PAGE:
Ironically, the misperceptions resulting from the S&P 500 dominance have helped to spur growth of additional indexing options in the very classes where active managers have suffered from being inappropriately compared to the S&P 500. (Will these indexing options suffer the same fate if the S&P 500 continues to outperform?)

Better Benchmarks

The S&P 500 may provide a quick gauge of performance, and it may help compare funds from widely differing groups by providing a common yardstick, but is not a good benchmark for measuring management success for many funds. So how should a benchmark be selected? There are two basic problems that need to be addressed in choosing an appropriate benchmark to measure performance. First, the benchmark should be fair in that it represents the investable universe of the manager being measured. It makes no sense to compare a small-cap value manager to a large-cap growth index, since the manager is not eligible to invest in large growth stocks. Second, the benchmark should reflect the real world costs of running a portfolio. For this reason, we prefer index funds as benchmarks over the actual index (it also simplifies reinvesting income).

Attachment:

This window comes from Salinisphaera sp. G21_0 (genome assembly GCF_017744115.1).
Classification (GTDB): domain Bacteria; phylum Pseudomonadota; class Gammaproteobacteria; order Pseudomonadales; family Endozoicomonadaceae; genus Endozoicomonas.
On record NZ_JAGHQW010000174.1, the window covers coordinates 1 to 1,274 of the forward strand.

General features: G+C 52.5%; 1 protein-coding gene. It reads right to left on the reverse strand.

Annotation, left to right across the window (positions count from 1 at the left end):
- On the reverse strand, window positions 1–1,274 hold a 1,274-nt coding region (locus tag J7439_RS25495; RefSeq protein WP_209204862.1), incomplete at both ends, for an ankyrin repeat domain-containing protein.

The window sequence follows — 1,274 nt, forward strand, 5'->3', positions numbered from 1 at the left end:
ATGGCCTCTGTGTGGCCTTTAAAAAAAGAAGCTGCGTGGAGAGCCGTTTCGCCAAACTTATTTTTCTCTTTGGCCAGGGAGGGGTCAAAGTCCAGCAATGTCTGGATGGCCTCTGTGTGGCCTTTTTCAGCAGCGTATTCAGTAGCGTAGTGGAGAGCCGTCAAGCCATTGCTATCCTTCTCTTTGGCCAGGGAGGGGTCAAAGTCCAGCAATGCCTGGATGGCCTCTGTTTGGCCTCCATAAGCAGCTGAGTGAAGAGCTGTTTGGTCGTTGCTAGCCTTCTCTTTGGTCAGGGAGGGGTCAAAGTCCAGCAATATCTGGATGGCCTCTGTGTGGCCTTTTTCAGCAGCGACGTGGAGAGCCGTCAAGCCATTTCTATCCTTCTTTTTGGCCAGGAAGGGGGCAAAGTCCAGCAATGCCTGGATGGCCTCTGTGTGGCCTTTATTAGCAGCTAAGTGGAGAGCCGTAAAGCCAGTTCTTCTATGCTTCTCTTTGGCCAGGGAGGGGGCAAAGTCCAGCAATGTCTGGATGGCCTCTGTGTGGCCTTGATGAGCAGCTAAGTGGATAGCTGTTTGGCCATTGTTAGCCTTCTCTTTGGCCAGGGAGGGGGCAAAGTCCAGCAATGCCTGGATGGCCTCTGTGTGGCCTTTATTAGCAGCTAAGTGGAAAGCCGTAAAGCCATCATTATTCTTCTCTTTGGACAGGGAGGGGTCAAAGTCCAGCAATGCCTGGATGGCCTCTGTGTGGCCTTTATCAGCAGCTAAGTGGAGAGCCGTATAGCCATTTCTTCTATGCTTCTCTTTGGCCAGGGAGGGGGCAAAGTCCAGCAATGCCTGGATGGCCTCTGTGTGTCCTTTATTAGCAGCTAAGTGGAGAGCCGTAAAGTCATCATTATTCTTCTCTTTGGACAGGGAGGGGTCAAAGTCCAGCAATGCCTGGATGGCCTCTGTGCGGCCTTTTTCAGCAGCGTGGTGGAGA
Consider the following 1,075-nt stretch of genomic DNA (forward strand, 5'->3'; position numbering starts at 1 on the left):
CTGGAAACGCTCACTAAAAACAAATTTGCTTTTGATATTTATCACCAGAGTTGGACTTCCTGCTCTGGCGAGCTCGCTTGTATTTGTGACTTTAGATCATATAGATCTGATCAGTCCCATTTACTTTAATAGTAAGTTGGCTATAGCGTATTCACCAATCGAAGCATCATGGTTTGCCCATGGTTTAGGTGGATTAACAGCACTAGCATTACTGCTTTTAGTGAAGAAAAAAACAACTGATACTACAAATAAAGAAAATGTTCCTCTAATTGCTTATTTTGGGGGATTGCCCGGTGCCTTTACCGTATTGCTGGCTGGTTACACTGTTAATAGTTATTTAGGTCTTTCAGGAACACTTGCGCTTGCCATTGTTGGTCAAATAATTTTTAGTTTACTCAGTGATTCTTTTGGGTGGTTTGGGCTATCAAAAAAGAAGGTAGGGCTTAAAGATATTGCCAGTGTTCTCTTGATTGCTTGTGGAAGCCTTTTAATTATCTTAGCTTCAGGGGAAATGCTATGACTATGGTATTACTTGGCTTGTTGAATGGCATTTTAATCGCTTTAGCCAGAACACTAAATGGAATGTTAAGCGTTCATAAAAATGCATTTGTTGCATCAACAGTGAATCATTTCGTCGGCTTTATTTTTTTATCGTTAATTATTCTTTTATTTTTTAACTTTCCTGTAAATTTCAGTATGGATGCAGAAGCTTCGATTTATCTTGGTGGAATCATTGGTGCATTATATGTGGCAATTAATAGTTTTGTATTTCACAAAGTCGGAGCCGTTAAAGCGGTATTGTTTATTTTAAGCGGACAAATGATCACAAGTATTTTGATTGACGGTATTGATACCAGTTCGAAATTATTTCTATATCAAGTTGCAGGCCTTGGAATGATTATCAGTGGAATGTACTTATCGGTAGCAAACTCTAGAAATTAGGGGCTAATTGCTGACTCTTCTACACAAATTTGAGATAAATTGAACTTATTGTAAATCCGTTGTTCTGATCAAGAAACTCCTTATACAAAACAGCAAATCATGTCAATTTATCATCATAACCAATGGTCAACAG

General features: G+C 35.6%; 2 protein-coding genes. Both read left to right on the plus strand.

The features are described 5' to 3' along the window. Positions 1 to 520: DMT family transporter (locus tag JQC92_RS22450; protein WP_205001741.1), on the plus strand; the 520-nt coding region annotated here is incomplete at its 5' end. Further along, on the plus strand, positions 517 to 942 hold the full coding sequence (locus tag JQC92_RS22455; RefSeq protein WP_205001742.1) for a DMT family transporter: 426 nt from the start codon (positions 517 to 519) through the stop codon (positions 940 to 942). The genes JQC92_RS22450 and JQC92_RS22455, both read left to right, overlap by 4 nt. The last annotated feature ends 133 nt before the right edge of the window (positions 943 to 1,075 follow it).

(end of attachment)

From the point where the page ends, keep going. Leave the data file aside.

Given the smaller-cap bias in the fund universe, it is logical to assume that if appropriate benchmarks are used, active managers will look better than they do against the S&P 500 in some periods (including recent years), and not as good in others (such as the 10 years ended in 1983, when small-cap dominance helped the average fund leave the S&P 500 in the dust). Given the powerful dominance of the S&P 500 over the past decade, and the misleading statistics about active versus passive that result, we wanted to learn what the active/passive picture would look like if funds were compared to more suitable benchmarks during that span. Individually choosing benchmarks on 10,000-plus funds was not practical, but we were able to get a big step closer by using those indexes calculated by Morningstar to be the “best-fit” index for each fund. We looked only at distinct portfolios (as opposed to multiple share classes) in two broad groups: domestic equity funds and international equity funds. We then further subdivided each based on the indexes against which the funds compete. We assumed 40 basis points in expenses on the indexes, though for some funds there is no investable index available (the actual average expense ratio for all index funds is 0.97%, but the expense assumption made little difference in our results). We should note that only funds with a 10-year record were used, which could bias in favor of active managers since poor performers are less likely to have survived for the full period. Also, the best-fit benchmark is based on recent data — some style shift might have taken place over the years for some funds, though we think it is unlikely to materially impact the results. And we should note that these benchmarks are not necessarily the ones the funds have “chosen” to compete against. The best-fit indices are simply the ones that best describe a fund’s operating universe based on similarity in their performance behavior (some might argue that this is an advantage in conducting this kind of evaluation). Table 2 shows the results.